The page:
How the COVID-19 Impacting Global Economy

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While it is impossible to predict the exact economic impact of the worldwide COVID-19 pandemic, analysts believe that it will have significant negative consequences on the global economy. According to early projections, most major economies were expected to lose at least 2.9 percent of their GDP by 2020 if the virus became a worldwide pandemic. This prediction was previously been revised to a 4.5 percent drop in GDP. To put this figure in consideration, global GDP in 2019 was predicted to be approximately 87.55 trillion US dollars. This indicates that a 4.5 percent reduction in economic growth results in about $3.94 trillion in lost output.

Global Stock Market Repercussions

The COVID-19 outbreak has also caused significant drops in global stock markets; however, these losses have been swiftly recovered. On March 16, 2020, the Dow Jones announced its largest-ever single-day loss of over 3,000 points, breaking its previous record of 2,300 points.

In 2020, global commerce is expected to have declined by 5.3 percent, but it is likely to go up by 8.0 percent in 2021. According to consensus estimates, the economic slump in 2020 will be less severe than previously anticipated, thanks to the fiscal and monetary measures implemented by governments in 2020. Economic growth in most nations dipped dramatically in the second quarter of 2020, swiftly rebounded in the third quarter, and has been relatively positive thereafter.

Affected Industries

The economic impact of the COVID-19 pandemic is primarily due to a drop in demand, which means that fewer people are interested in purchasing the products and services that are available in the global economy. This dynamic is particularly seen in businesses that are highly impacted, such as travel and tourism. Countries have imposed travel restrictions to curb the spread of the virus, and many individuals have been unable to book flights for vacations or business trips. Airlines lost anticipated income due to the drop in customer demand, and as a result, they had to cut costs by lowering the number of flights they operated. Without government support, airlines will eventually be forced to lay off employees in order to make ends meet. A similar trend may be seen in other industries, such as the decline in demand for gasoline and new automobiles since everyday commutes, social gatherings, and vacations become less feasible. As businesses cut employment to compensate for lost income, there is concern that this may lead to a negative economic trend as these unemployed employees are unable to purchase as many goods and services as they used to be able to provide. This scenario has analysts wondering if the COVID-19 epidemic would cause a worldwide recession comparable to the Great Depression.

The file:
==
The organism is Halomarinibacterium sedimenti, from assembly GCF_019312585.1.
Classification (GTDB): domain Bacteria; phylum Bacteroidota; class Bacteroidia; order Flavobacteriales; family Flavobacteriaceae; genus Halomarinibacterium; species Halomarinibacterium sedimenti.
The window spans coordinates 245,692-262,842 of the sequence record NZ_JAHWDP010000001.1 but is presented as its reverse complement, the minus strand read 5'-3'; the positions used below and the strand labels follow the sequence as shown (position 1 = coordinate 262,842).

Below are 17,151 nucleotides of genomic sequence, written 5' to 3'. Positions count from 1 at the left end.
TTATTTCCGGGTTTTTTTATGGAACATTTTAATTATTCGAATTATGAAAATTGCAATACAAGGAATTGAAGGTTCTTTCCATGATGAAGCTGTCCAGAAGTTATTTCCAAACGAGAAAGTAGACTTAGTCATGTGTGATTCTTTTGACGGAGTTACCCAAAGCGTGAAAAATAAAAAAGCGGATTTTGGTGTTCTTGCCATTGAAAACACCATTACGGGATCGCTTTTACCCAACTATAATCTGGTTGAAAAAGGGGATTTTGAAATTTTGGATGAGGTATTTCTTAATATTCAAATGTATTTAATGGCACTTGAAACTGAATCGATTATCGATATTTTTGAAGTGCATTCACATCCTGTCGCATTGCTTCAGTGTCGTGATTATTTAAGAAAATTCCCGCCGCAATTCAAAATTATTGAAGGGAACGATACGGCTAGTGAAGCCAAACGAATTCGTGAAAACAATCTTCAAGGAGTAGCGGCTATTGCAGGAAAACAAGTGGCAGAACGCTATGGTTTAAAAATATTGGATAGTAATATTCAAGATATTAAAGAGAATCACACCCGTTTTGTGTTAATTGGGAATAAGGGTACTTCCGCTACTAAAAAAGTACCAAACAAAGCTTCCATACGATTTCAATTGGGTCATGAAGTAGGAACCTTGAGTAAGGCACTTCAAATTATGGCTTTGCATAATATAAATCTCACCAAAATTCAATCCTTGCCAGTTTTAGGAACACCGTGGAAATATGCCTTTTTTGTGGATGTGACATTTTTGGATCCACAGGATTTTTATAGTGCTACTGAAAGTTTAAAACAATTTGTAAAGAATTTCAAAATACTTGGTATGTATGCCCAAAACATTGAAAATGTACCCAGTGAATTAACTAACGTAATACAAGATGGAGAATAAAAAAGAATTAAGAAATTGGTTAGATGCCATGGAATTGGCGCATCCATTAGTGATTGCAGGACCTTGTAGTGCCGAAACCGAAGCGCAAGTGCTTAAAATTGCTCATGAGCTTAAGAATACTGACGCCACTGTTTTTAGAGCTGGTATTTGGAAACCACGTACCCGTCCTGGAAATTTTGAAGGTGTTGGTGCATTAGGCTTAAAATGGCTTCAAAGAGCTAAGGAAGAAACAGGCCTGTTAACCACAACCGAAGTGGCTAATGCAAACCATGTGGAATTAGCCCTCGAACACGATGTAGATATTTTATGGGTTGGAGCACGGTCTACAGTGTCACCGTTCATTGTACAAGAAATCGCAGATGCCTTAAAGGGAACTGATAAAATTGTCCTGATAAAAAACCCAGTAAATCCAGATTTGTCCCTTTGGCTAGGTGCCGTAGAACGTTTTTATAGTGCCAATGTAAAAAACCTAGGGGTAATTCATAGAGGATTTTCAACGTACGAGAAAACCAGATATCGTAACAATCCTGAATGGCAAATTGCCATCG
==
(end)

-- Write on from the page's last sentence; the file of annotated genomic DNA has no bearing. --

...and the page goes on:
Government Assistance

Despite the obvious dangers facing the global economy, there are reasons to be optimistic that the worst-case situation could be averted. Governments have learned from prior crises that govt spending may mitigate the consequences of a demand-driven recession. As a result, many governments are expanding their monetary assistance to individuals and ensuring that companies have the finances they need to keep their employees employed during the epidemic. Furthermore, due to the unique character of this crisis, some industries may gain from it. E-commerce, food retail, and the healthcare business all contribute to economic development, which helps to compensate for the losses. This will allow IT solution providers to expand their market share.

Eventually, the crisis may have a defined end date when all limitations can be withdrawn - something that appears to be doable after the majority of the world's population has been vaccinated against COVID-19. It may therefore allow the global economy to recover quickly once the epidemic is finished.